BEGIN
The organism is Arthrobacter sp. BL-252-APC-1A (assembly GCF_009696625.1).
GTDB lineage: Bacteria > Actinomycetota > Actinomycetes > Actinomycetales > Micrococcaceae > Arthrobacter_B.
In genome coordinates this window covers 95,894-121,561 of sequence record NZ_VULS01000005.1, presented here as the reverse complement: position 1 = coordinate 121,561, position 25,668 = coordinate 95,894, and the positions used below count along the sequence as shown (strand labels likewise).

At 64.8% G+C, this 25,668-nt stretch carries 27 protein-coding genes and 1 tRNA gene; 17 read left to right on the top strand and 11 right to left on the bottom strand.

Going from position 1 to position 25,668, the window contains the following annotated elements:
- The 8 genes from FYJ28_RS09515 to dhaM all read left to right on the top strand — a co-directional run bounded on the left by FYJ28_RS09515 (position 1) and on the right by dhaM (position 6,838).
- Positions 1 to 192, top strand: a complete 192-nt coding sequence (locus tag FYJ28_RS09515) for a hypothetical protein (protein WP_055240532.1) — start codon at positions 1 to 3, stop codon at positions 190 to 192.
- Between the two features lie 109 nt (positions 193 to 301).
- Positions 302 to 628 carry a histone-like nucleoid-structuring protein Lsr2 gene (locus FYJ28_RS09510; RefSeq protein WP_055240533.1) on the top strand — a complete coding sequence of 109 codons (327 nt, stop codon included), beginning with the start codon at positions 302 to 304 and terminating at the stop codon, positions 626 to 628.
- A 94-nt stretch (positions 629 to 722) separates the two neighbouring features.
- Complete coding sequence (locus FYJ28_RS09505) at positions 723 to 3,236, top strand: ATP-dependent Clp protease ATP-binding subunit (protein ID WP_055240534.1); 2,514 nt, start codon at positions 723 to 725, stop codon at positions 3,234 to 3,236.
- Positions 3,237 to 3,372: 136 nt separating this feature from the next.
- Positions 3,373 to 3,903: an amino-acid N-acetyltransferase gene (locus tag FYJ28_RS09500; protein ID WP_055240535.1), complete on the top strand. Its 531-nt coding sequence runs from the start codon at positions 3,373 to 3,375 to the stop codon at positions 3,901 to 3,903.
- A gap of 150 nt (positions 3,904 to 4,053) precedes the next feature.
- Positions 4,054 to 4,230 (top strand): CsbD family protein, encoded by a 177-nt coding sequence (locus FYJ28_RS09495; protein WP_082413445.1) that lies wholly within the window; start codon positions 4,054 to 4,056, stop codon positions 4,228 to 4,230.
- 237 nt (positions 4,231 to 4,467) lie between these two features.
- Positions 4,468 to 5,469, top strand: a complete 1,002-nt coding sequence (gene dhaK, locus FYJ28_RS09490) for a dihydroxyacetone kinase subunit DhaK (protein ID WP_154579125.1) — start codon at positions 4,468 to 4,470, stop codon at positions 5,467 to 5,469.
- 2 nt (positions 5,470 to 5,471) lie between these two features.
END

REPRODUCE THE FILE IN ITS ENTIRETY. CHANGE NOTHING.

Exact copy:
The organism is Arthrobacter sp. BL-252-APC-1A (assembly GCF_009696625.1).
GTDB lineage: Bacteria > Actinomycetota > Actinomycetes > Actinomycetales > Micrococcaceae > Arthrobacter_B.
In genome coordinates this window covers 95,894-121,561 of sequence record NZ_VULS01000005.1, presented here as the reverse complement: position 1 = coordinate 121,561, position 25,668 = coordinate 95,894, and the positions used below count along the sequence as shown (strand labels likewise).

At 64.8% G+C, this 25,668-nt stretch carries 27 protein-coding genes and 1 tRNA gene; 17 read left to right on the top strand and 11 right to left on the bottom strand.

Going from position 1 to position 25,668, the window contains the following annotated elements:
- The 8 genes from FYJ28_RS09515 to dhaM all read left to right on the top strand — a co-directional run bounded on the left by FYJ28_RS09515 (position 1) and on the right by dhaM (position 6,838).
- Positions 1 to 192, top strand: a complete 192-nt coding sequence (locus tag FYJ28_RS09515) for a hypothetical protein (protein WP_055240532.1) — start codon at positions 1 to 3, stop codon at positions 190 to 192.
- Between the two features lie 109 nt (positions 193 to 301).
- Positions 302 to 628 carry a histone-like nucleoid-structuring protein Lsr2 gene (locus FYJ28_RS09510; RefSeq protein WP_055240533.1) on the top strand — a complete coding sequence of 109 codons (327 nt, stop codon included), beginning with the start codon at positions 302 to 304 and terminating at the stop codon, positions 626 to 628.
- A 94-nt stretch (positions 629 to 722) separates the two neighbouring features.
- Complete coding sequence (locus FYJ28_RS09505) at positions 723 to 3,236, top strand: ATP-dependent Clp protease ATP-binding subunit (protein ID WP_055240534.1); 2,514 nt, start codon at positions 723 to 725, stop codon at positions 3,234 to 3,236.
- Positions 3,237 to 3,372: 136 nt separating this feature from the next.
- Positions 3,373 to 3,903: an amino-acid N-acetyltransferase gene (locus tag FYJ28_RS09500; protein ID WP_055240535.1), complete on the top strand. Its 531-nt coding sequence runs from the start codon at positions 3,373 to 3,375 to the stop codon at positions 3,901 to 3,903.
- A gap of 150 nt (positions 3,904 to 4,053) precedes the next feature.
- Positions 4,054 to 4,230 (top strand): CsbD family protein, encoded by a 177-nt coding sequence (locus FYJ28_RS09495; protein WP_082413445.1) that lies wholly within the window; start codon positions 4,054 to 4,056, stop codon positions 4,228 to 4,230.
- 237 nt (positions 4,231 to 4,467) lie between these two features.
- Positions 4,468 to 5,469, top strand: a complete 1,002-nt coding sequence (gene dhaK, locus FYJ28_RS09490) for a dihydroxyacetone kinase subunit DhaK (protein ID WP_154579125.1) — start codon at positions 4,468 to 4,470, stop codon at positions 5,467 to 5,469.
- 2 nt (positions 5,470 to 5,471) lie between these two features.